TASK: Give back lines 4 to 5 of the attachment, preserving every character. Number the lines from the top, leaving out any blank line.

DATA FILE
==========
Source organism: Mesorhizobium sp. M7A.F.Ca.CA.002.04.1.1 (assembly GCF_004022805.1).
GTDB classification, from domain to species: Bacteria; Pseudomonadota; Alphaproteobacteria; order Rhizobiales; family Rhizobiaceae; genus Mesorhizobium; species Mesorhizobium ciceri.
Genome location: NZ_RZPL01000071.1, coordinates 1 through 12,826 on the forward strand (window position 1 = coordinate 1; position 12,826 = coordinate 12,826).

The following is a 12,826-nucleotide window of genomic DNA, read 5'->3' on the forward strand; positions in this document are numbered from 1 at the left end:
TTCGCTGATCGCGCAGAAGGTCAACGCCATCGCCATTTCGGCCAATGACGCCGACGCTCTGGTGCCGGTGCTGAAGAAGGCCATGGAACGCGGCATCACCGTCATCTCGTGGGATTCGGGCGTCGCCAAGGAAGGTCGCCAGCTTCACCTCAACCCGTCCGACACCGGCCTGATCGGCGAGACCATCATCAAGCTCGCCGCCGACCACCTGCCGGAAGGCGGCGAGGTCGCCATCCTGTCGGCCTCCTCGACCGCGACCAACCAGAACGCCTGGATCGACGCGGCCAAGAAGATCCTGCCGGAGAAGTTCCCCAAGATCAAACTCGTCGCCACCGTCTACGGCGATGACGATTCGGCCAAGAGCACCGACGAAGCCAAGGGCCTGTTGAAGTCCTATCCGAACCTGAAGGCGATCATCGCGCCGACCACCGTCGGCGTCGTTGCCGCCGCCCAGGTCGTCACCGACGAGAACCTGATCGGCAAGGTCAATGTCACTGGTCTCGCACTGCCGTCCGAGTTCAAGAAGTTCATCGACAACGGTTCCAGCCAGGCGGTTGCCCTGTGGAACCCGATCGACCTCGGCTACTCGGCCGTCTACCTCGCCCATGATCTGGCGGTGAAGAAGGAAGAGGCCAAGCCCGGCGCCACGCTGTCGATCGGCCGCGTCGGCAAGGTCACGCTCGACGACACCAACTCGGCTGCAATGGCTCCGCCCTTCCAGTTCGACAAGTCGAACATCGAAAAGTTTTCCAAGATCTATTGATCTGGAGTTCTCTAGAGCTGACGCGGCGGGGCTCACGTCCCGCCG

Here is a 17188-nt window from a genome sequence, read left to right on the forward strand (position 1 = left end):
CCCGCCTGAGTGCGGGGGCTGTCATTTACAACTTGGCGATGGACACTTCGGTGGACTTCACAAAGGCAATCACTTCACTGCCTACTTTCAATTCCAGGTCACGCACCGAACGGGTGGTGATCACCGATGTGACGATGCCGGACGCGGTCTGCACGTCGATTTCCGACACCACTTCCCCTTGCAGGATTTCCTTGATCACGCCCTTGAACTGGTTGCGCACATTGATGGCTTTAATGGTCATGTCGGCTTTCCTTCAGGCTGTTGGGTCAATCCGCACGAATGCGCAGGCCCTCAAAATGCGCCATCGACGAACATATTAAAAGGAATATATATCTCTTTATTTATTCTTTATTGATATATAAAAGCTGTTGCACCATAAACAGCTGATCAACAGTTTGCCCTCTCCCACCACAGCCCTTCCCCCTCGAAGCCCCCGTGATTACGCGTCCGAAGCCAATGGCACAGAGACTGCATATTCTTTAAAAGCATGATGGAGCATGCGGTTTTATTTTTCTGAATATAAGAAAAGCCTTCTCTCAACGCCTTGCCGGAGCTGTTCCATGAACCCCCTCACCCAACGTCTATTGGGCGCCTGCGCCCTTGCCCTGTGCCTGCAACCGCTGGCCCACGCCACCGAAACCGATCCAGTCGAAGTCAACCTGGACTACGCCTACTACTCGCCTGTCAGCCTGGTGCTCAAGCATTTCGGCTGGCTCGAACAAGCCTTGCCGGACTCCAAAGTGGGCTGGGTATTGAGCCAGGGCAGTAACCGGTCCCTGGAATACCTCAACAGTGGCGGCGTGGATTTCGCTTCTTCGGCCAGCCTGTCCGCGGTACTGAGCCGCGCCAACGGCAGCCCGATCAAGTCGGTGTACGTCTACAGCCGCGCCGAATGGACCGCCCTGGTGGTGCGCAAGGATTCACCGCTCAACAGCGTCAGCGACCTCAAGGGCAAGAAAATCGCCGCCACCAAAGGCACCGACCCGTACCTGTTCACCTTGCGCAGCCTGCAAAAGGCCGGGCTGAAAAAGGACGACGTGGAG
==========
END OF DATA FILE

The following is a 12,826-nucleotide window of genomic DNA, read 5'->3' on the forward strand; positions in this document are numbered from 1 at the left end:
TTCGCTGATCGCGCAGAAGGTCAACGCCATCGCCATTTCGGCCAATGACGCCGACGCTCTGGTGCCGGTGCTGAAGAAGGCCATGGAACGCGGCATCACCGTCATCTCGTGGGATTCGGGCGTCGCCAAGGAAGGTCGCCAGCTTCACCTCAACCCGTCCGACACCGGCCTGATCGGCGAGACCATCATCAAGCTCGCCGCCGACCACCTGCCGGAAGGCGGCGAGGTCGCCATCCTGTCGGCCTCCTCGACCGCGACCAACCAGAACGCCTGGATCGACGCGGCCAAGAAGATCCTGCCGGAGAAGTTCCCCAAGATCAAACTCGTCGCCACCGTCTACGGCGATGACGATTCGGCCAAGAGCACCGACGAAGCCAAGGGCCTGTTGAAGTCCTATCCGAACCTGAAGGCGATCATCGCGCCGACCACCGTCGGCGTCGTTGCCGCCGCCCAGGTCGTCACCGACGAGAACCTGATCGGCAAGGTCAATGTCACTGGTCTCGCACTGCCGTCCGAGTTCAAGAAGTTCATCGACAACGGTTCCAGCCAGGCGGTTGCCCTGTGGAACCCGATCGACCTCGGCTACTCGGCCGTCTACCTCGCCCATGATCTGGCGGTGAAGAAGGAAGAGGCCAAGCCCGGCGCCACGCTGTCGATCGGCCGCGTCGGCAAGGTCACGCTCGACGACACCAACTCGGCTGCAATGGCTCCGCCCTTCCAGTTCGACAAGTCGAACATCGAAAAGTTTTCCAAGATCTATTGATCTGGAGTTCTCTAGAGCTGACGCGGCGGGGCTCACGTCCCGCCG